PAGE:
In a conversation with a senior actuary, he shared that he was motivated by status. What he wanted next was a bigger house and bigger car and a better holiday. He already had a great house, car and set of holiday plans but he wanted more. His version of a successful life was heavily influenced in how he was brought up and how others were doing in his circle. And even with the success he had achieved, he was desperately unhappy. It may have met other’s definition of success but it wasn’t a life of meaning for him.
For several decades, our lives have been focused on doing better than those before us. Many of us stand on the shoulders of our parents and grandparents who made huge sacrifices to give us the opportunity of a better life. To not embrace all the privileges many of us have been given would be to dishonor their efforts.
So we do better in each generation. It appears that we’ve arrived at a place where that seems to be the only North Star that guides us. We measure ourselves by comparing our success to others.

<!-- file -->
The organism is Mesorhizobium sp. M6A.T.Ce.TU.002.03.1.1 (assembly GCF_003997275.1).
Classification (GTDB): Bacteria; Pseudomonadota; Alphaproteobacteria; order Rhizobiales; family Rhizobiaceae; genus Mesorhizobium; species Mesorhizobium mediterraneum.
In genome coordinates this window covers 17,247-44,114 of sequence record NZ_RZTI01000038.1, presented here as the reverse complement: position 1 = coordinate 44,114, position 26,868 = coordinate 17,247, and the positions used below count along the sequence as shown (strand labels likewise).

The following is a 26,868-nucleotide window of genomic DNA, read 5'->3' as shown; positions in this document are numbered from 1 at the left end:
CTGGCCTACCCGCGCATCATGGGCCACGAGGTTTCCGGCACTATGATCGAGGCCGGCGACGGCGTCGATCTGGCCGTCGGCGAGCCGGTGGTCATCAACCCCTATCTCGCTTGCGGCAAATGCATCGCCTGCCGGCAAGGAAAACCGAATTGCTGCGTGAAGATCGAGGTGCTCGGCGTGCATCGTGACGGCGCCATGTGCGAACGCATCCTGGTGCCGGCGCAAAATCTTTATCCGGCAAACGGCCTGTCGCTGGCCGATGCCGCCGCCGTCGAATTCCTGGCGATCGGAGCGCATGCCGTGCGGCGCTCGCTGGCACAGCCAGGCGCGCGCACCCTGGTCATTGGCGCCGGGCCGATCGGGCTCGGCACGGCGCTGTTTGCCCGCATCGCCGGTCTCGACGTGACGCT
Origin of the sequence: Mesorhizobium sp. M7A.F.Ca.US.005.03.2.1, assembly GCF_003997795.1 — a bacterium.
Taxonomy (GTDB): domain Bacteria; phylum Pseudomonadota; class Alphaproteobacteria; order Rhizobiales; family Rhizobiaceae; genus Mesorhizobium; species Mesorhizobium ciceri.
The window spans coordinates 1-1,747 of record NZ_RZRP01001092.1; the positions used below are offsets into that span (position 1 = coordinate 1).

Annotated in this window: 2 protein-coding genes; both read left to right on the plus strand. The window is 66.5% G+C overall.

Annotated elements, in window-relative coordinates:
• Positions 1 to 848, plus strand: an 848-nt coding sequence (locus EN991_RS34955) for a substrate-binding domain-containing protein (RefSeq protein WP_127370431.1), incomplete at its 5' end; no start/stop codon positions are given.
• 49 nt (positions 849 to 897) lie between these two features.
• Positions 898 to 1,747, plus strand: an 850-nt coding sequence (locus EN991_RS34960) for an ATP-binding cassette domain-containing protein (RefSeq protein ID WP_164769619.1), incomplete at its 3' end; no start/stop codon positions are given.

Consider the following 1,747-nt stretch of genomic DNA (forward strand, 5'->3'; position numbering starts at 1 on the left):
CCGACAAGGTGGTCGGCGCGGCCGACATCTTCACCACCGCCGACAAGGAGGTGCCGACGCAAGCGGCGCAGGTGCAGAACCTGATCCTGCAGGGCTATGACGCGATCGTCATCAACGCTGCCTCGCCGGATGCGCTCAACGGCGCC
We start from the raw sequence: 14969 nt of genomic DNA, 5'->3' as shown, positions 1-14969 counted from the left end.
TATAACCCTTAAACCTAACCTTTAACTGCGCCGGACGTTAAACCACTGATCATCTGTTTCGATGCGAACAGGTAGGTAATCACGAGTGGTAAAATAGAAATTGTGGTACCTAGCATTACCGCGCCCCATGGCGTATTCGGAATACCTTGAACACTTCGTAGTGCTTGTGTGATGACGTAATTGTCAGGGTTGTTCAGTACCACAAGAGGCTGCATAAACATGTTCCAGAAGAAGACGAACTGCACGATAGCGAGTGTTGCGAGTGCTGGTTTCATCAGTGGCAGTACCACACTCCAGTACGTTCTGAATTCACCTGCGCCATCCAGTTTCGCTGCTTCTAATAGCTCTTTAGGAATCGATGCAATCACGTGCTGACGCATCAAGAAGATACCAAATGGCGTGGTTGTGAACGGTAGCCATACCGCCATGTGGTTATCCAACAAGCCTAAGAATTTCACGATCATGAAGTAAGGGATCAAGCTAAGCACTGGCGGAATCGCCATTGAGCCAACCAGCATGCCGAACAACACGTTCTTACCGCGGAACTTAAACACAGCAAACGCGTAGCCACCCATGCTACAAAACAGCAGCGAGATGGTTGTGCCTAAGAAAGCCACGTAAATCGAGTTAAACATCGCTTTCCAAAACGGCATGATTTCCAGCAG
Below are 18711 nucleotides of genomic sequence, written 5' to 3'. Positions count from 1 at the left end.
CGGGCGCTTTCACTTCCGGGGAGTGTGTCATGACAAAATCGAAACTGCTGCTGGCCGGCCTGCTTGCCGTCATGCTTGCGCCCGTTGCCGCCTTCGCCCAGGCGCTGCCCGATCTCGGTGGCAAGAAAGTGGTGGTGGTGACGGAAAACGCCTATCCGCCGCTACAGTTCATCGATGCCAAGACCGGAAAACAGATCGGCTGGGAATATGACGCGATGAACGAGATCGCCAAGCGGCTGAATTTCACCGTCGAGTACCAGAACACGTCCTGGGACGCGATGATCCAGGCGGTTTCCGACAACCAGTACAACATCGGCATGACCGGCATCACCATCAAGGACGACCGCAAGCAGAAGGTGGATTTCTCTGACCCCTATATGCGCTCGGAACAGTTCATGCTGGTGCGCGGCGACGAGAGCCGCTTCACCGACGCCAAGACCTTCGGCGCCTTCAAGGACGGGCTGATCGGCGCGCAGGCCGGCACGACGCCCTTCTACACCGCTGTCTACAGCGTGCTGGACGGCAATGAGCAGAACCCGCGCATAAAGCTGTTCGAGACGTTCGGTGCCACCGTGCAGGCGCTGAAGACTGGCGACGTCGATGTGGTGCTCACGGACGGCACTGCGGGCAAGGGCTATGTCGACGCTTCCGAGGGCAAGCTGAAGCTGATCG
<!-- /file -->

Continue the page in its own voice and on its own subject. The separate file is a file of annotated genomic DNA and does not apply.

The opportunities for comparison are ubiquitous. Watching the movie The September issue was a brutal reminder of how the fashion magazines are the puppet masters of our lives. They offer up an ideal of how to look, love and live. It’s hard not to feel second best when comparing ourselves to that.
But this isn’t a diatribe against the fashion industry. Dinner tables, the school gate and social media are all full of stories of other’s aspirations. Others can seem happier, thinner, fitter and overall more successful if we take their stories at face value.
Comparisons don’t serve us.
Author Iyanla Vanzant summarises:
“Comparison is an act of violence against the self. Comparisons are always subjective, often biased and rarely helpful. Acutely aware of how hard we’re working to keep our head above water and fulfill expectations, we often mistakenly assume others are getting by more effortlessly. The reality is that many people are stretched and struggling just like you. Perhaps not in the same way, but in their own way, with their own unique set of challenges, insecurities and internal struggles.”
Let’s be more compassionate with ourselves and cease comparisons. They’re an act of violence against oneself.